In a popular TVC of Anushandhan lungi, a familiar lungi brand of Bangladesh, in the mid-90s a young girl was seen telling her maternal uncle before going to one of her friends’ house, “Mama cholo” (uncle, let’s go). When her uncle was putting on a lungi she was caught in utter surprise and said, “Eivabe! Lungi pore amar bandhobir bashay!” (Really! Do you want to go to my friend’s house wearing a lungi?). Then her uncle replied, “Tor bandhobir baba amar bondhu, lungi poreito jabo” (Your friend’s father is my friend. So it’s natural to go there wearing lungi). The punch-line of this TVC clarified that how lungi is considered as a homely dress for Bangali men and how it is worn in the informal environment, though the comfy dress was once worn by everyone. However, still there are a huge number of people who simply love to wear lungi. According to lungi manufacturers, around 80 percent of urban men now do not wear lungi outside their home, but they wear the cozy costume inside their households. On the other hand, most of the village people still wear it everywhere including the places they need to visit every day. And targeting the requirements of the customers outside Bangladesh the local manufacturers have been exporting lungi around the world for several years. So, the market of lungi is expanding gradually. And with that the lungi manufacturing companies are also trying to meet the huge demand of their products by increasing their capability of production. But the business has been struggling to flourish owing to some limitations and problems.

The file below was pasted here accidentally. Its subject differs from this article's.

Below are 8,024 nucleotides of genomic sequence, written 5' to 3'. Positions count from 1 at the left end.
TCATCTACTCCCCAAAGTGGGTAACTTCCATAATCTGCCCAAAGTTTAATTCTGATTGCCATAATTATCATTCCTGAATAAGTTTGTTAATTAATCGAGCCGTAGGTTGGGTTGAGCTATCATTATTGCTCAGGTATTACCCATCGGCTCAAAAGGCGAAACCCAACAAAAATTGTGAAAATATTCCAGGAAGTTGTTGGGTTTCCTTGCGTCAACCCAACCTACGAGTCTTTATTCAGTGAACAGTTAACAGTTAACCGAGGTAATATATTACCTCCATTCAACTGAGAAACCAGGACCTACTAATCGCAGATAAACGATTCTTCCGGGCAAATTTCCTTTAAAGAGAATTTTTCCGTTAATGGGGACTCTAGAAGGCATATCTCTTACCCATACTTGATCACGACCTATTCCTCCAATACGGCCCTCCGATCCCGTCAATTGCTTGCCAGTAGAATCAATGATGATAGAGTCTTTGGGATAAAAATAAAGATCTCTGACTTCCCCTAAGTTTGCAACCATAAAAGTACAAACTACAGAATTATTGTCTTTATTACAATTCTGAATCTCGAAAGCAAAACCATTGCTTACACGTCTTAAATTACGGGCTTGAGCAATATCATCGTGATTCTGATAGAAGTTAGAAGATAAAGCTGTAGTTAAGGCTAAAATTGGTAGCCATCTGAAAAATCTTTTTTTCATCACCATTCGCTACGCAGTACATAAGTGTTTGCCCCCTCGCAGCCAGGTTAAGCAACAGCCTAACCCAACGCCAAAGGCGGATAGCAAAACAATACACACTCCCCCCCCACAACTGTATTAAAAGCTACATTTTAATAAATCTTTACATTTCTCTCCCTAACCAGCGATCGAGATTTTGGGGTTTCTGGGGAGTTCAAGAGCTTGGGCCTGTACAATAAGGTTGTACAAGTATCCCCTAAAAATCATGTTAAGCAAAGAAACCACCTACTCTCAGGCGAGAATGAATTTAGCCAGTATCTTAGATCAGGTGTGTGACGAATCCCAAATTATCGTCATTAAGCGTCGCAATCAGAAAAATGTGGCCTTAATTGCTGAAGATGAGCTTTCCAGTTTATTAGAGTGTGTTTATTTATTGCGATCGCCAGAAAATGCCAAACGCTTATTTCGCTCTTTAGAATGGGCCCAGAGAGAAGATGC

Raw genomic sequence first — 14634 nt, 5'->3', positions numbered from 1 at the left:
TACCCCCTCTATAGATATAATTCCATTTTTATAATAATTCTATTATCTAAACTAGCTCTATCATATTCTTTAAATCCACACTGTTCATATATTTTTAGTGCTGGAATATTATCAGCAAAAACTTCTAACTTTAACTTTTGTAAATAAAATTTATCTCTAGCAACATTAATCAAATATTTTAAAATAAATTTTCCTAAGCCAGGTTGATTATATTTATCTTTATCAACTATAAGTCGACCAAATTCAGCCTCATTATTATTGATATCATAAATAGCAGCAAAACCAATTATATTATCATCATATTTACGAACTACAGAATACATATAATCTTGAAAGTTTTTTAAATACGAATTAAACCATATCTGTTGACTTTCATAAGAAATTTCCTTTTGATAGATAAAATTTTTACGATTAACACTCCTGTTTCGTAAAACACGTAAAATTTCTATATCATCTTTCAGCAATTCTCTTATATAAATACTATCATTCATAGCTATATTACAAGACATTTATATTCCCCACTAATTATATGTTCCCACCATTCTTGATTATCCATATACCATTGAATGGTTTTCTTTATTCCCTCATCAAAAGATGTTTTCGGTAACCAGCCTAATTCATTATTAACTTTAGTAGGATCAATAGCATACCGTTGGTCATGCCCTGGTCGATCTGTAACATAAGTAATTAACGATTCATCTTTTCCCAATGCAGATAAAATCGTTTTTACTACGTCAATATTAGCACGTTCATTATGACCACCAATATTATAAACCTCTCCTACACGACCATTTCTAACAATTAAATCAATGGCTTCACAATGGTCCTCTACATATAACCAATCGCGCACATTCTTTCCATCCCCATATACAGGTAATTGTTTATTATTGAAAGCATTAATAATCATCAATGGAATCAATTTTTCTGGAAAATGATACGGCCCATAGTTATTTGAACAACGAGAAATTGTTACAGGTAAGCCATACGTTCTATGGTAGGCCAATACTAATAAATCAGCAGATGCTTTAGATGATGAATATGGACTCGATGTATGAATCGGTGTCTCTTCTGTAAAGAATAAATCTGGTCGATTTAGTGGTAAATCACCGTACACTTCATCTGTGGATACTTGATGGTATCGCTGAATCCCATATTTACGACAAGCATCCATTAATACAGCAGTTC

Lungi is one of the oldest and most traditional bottom-wears. It is popular because nothing is more comfortable than a lungi for their incomparable air circulation and heat transmission facilities. In countries with high humidity, lungis are often the most preferred bottom-wear for men. Though lungi as a dress was first introduced in South India but it is popular in many other countries of Asian, Latin American and West Indian region. Like a few other countries of Asia people of Bangladesh have been wearing lungis for so many years. And with the augmentation of Bangali population, the demand for lungi is also increasing. According to the Bangladeshi Lungi Manufacturers, Exporters and Traders Association, at least 4 crore people of Bangladesh use two pieces of lungi. It makes the annual demand for lungi in the country around 8 crore pieces, which means the market price of the product is about Tk. 1.5 thousand crore! According to the traders, every piece of lungi is sold from Tk. 350 to 4000. Some reputed lungi manufacturing companies have established themselves as brands. Helal and Brothers (producer of Amanat Shah Lungi) started branding lungi for the first time in Bangladesh. Afterward, almost 125 brands including Standard, ATM, Pakiza, Anushandhan, Bukhari, Sonar Bangla Textile, Decent, Unique, Ruhitpuri, Smart, Fazar Ali, JM, Sky, West and Rongdhonu have earned popularity among the mass people. In the recent years different fashion houses have also arranged some fashion shows where models walked on the ramp wearing lungi. Moreover, now different fashion houses of the country keep lungi on display. Aarong, Pride, Le Reve, Infinity, Anjan’s, K Craft, Nipun and many other fashion houses of Bangladesh have such lungi corners. There are several multi-national brands working to increase the popularity of sub-continent’s lungi worldwide with different names and styles. So it is clear that the market of lungi is growing day by day.